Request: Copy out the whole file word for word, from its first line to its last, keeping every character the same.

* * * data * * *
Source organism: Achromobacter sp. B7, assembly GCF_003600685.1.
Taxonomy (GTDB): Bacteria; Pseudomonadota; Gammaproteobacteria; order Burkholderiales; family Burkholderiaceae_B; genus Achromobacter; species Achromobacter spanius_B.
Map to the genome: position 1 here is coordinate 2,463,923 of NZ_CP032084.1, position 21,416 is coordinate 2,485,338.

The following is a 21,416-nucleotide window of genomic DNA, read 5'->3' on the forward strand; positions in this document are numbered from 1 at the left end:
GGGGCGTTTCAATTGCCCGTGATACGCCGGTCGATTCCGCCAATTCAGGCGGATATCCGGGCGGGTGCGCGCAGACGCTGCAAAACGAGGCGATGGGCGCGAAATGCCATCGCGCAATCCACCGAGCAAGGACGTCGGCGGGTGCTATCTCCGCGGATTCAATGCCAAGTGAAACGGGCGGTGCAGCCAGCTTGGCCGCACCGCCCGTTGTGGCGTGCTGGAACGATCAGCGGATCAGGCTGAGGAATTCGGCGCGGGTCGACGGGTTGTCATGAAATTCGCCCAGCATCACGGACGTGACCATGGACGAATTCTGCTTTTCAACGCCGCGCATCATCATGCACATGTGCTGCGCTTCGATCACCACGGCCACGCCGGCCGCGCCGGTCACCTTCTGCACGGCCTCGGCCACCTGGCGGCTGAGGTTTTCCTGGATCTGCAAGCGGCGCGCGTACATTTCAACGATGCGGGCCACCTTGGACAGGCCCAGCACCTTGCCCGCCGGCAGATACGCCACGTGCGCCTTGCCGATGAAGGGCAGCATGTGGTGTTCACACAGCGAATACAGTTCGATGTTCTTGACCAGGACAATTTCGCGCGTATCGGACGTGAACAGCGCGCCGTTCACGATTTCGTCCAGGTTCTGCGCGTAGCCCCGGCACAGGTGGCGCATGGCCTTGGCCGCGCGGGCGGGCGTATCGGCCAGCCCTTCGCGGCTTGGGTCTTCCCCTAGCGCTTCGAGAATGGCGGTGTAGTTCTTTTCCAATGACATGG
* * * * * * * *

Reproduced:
Source organism: Achromobacter sp. B7, assembly GCF_003600685.1.
Taxonomy (GTDB): Bacteria; Pseudomonadota; Gammaproteobacteria; order Burkholderiales; family Burkholderiaceae_B; genus Achromobacter; species Achromobacter spanius_B.
Map to the genome: position 1 here is coordinate 2,463,923 of NZ_CP032084.1, position 21,416 is coordinate 2,485,338.

The following is a 21,416-nucleotide window of genomic DNA, read 5'->3' on the forward strand; positions in this document are numbered from 1 at the left end:
GGGGCGTTTCAATTGCCCGTGATACGCCGGTCGATTCCGCCAATTCAGGCGGATATCCGGGCGGGTGCGCGCAGACGCTGCAAAACGAGGCGATGGGCGCGAAATGCCATCGCGCAATCCACCGAGCAAGGACGTCGGCGGGTGCTATCTCCGCGGATTCAATGCCAAGTGAAACGGGCGGTGCAGCCAGCTTGGCCGCACCGCCCGTTGTGGCGTGCTGGAACGATCAGCGGATCAGGCTGAGGAATTCGGCGCGGGTCGACGGGTTGTCATGAAATTCGCCCAGCATCACGGACGTGACCATGGACGAATTCTGCTTTTCAACGCCGCGCATCATCATGCACATGTGCTGCGCTTCGATCACCACGGCCACGCCGGCCGCGCCGGTCACCTTCTGCACGGCCTCGGCCACCTGGCGGCTGAGGTTTTCCTGGATCTGCAAGCGGCGCGCGTACATTTCAACGATGCGGGCCACCTTGGACAGGCCCAGCACCTTGCCCGCCGGCAGATACGCCACGTGCGCCTTGCCGATGAAGGGCAGCATGTGGTGTTCACACAGCGAATACAGTTCGATGTTCTTGACCAGGACAATTTCGCGCGTATCGGACGTGAACAGCGCGCCGTTCACGATTTCGTCCAGGTTCTGCGCGTAGCCCCGGCACAGGTGGCGCATGGCCTTGGCCGCGCGGGCGGGCGTATCGGCCAGCCCTTCGCGGCTTGGGTCTTCCCCTAGCGCTTCGAGAATGGCGGTGTAGTTCTTTTCCAATGACATGG